”Press any button to begin. Press the green button for more options. Press the red button to cancel….”
Tom Cruise is leaning out the window of his Porsche, mumbling the instructions for paying the parking fee at the entrance to the Will Rogers State Historic Park in Pacific Palisades. ”This isn’t working,” he decides after pushing every button on the ticket dispenser. ”This is getting way too complicated. This thing doesn’t make any sense.”
What a harsh reality check. The guy who dangled from a cable to crack a CIA vault in the first Mission: Impossible movie — and who bungee-jumps out of a helicopter to bust into a biotech lab in Mission: Impossible 2 — can’t even infiltrate a parking lot. ”I can’t figure this thing out,” he mutters sheepishly, trying to shove his credit card into the ticket dispenser. ”It must be broken.”
It was Cruise’s idea to meet here at the Will Rogers Park, a quiet 186-acre sanctuary not far from the house he and his wife, Nicole Kidman, keep in Los Angeles. ”I thought it’d be nice to get some fresh air,” he explains. ”I’ve been so busy I haven’t had a chance to just be outside and breathe. You know, it’s a pretty hectic time for me.”
Oh, we know. After three years of toiling on artsier projects (spending 19 months shooting Stanley Kubrick’s Eyes Wide Shut, delivering an Oscar-nominated performance in Paul Thomas Anderson’s Magnolia), Cruise is back in the popcorn-munching mainstream. In fact, his $90 million M:I sequel, costarring Thandie Newton, Dougray Scott, and Ving Rhames, may be the most action-driven film of his career. Certainly it’s the first to feature Cruise hanging by his fingertips from a 2,000-foot cliff, popping frontal wheelies during a high-speed motorcycle chase, or blasting bad guys with a gun in each hand.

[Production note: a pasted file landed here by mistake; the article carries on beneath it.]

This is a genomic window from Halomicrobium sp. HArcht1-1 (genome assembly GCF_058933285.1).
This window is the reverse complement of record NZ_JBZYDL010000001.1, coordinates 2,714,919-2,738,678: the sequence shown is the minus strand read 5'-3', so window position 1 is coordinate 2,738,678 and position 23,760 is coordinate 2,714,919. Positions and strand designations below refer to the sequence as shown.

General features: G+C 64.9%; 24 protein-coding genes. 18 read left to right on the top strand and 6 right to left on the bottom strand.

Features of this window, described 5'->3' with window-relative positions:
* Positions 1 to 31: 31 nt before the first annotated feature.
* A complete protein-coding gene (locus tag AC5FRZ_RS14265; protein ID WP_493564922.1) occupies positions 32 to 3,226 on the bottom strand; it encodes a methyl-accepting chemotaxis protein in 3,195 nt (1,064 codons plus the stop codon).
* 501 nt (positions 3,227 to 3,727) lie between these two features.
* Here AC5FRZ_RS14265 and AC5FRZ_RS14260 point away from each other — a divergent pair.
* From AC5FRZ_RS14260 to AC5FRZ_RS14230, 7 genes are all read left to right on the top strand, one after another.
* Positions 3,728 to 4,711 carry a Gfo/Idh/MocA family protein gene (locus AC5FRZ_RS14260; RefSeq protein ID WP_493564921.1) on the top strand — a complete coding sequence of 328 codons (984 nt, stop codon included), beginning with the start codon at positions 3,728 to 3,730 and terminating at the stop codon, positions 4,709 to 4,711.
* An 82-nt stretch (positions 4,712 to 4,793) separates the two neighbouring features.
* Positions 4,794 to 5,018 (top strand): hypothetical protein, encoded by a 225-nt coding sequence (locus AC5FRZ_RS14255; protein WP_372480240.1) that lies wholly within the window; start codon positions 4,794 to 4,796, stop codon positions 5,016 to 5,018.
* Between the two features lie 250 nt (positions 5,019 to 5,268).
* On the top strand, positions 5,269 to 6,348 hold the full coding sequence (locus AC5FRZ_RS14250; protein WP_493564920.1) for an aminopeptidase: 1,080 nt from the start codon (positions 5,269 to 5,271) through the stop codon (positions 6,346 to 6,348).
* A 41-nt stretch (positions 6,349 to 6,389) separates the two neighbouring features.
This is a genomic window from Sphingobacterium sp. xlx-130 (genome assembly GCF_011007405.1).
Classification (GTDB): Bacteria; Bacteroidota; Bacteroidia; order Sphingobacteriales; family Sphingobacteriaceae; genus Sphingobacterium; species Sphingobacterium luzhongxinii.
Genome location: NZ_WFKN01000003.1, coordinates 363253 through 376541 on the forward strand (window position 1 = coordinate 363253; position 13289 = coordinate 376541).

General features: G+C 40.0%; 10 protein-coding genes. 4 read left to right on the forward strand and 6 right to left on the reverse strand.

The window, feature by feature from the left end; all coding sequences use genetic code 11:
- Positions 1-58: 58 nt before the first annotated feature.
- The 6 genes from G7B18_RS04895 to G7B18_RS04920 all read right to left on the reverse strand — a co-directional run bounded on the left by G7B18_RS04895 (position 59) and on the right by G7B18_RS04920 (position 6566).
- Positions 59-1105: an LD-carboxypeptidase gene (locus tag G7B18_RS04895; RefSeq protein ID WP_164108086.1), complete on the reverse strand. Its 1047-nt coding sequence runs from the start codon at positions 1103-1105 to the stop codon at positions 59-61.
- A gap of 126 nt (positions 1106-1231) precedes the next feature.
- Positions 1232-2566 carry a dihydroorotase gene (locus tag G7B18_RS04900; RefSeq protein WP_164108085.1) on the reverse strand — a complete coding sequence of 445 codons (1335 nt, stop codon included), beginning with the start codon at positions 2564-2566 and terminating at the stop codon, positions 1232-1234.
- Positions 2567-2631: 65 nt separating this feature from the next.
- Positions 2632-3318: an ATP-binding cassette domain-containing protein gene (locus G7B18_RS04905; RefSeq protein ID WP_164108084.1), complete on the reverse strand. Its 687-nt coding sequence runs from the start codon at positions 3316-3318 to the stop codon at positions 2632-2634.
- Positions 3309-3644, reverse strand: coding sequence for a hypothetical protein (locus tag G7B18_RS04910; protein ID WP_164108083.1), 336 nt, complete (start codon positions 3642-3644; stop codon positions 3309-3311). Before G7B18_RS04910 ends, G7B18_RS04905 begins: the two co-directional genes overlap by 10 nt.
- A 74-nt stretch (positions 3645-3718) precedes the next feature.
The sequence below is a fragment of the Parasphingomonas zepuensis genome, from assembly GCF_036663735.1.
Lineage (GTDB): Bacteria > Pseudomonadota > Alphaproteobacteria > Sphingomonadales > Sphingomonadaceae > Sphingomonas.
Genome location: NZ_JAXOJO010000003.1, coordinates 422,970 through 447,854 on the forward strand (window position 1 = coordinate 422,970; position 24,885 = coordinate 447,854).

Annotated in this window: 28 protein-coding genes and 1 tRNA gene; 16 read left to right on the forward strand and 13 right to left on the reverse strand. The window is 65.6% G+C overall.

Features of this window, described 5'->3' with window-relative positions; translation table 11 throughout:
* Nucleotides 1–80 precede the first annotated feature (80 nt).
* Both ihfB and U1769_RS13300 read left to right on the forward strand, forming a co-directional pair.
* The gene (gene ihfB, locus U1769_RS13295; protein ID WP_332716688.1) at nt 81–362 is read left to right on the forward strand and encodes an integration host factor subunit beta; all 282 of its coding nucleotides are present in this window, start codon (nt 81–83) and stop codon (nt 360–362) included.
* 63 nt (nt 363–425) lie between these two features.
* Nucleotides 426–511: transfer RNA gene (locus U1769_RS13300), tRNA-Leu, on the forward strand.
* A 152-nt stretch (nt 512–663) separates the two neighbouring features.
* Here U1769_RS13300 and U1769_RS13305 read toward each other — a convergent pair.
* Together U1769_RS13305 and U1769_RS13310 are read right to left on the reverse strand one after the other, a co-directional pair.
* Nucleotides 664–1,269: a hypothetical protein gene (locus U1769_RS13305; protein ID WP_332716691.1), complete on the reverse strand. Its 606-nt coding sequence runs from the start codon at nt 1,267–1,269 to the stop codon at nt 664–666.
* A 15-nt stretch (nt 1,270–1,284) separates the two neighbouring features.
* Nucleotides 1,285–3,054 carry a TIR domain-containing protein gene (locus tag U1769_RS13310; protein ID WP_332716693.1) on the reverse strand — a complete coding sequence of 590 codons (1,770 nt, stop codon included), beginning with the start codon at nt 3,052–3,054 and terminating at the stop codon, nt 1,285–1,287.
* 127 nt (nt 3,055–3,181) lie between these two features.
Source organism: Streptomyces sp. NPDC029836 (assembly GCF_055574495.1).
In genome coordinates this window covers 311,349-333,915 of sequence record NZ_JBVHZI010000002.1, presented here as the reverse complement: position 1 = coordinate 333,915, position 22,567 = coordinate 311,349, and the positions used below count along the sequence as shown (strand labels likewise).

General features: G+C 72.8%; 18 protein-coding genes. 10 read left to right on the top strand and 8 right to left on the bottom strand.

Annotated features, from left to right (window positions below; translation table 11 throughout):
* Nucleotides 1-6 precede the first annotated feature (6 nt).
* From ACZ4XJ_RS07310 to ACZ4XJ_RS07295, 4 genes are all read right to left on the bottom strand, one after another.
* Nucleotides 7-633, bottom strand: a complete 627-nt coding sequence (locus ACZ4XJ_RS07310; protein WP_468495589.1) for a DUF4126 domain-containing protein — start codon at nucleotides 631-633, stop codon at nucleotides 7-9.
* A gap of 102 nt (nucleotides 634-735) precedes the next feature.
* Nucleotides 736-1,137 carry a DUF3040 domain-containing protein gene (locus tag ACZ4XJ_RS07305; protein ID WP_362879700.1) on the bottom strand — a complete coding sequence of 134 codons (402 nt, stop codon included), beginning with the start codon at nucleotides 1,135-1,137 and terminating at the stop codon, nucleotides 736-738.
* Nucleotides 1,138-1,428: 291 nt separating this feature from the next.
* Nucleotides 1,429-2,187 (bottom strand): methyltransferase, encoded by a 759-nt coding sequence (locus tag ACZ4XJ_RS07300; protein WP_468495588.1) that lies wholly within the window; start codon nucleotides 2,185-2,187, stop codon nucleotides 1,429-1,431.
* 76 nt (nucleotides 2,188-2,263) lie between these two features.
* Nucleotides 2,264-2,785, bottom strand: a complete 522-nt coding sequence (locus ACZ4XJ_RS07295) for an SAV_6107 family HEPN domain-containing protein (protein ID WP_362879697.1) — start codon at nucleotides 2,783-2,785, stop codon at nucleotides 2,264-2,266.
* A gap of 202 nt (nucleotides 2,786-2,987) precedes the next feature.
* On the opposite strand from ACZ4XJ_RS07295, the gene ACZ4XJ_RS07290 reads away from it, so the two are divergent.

And all of the above — especially the blasting-bad-guys-with-a-gun-in-each-hand part — unspools in the ballistically balletic style of John Woo, the Hong Kong import who’s currently the hottest action auteur in Hollywood. ”This is more John Woo’s movie than it is mine,” offers M:I-2’s 37-year-old star (and coproducer along with business partner Paula Wagner), and he’s not just being polite. Every slo-mo, bullet-riddled, flying-pigeon-filled frame of this film bears Woo’s unmistakable imprint. ”I call it John Woo’s Mission: Impossible,” Cruise half-jokes.
Of course, in some ways it’s still the same old Mission, spun out of the same old 1960s TV show. Once again Cruise stars as Ethan Hunt, the gadget-packing spy who works for the ultrasecret Impossible Mission Force (although now his boss is played by an uncredited Anthony Hopkins, who gets the best line: ”Well, this is not Mission: Difficult, Mr. Hunt, it’s Mission: Impossible”). It’s still got that same jazzy Lalo Schifrin theme music perking up the soundtrack (lovingly reinterpreted by rap-metallers Limp Bizkit). And, naturally, it’s got a corkscrew plotline that twists through sundry exotic locales (Australia, Spain, the Rocky Mountains) and involves lots of people reaching behind their necks to peel off fake rubber faces — only this time, mercifully, the story line has been simplified just enough so that you won’t need your 12-year-old nephew to explain it to you afterward.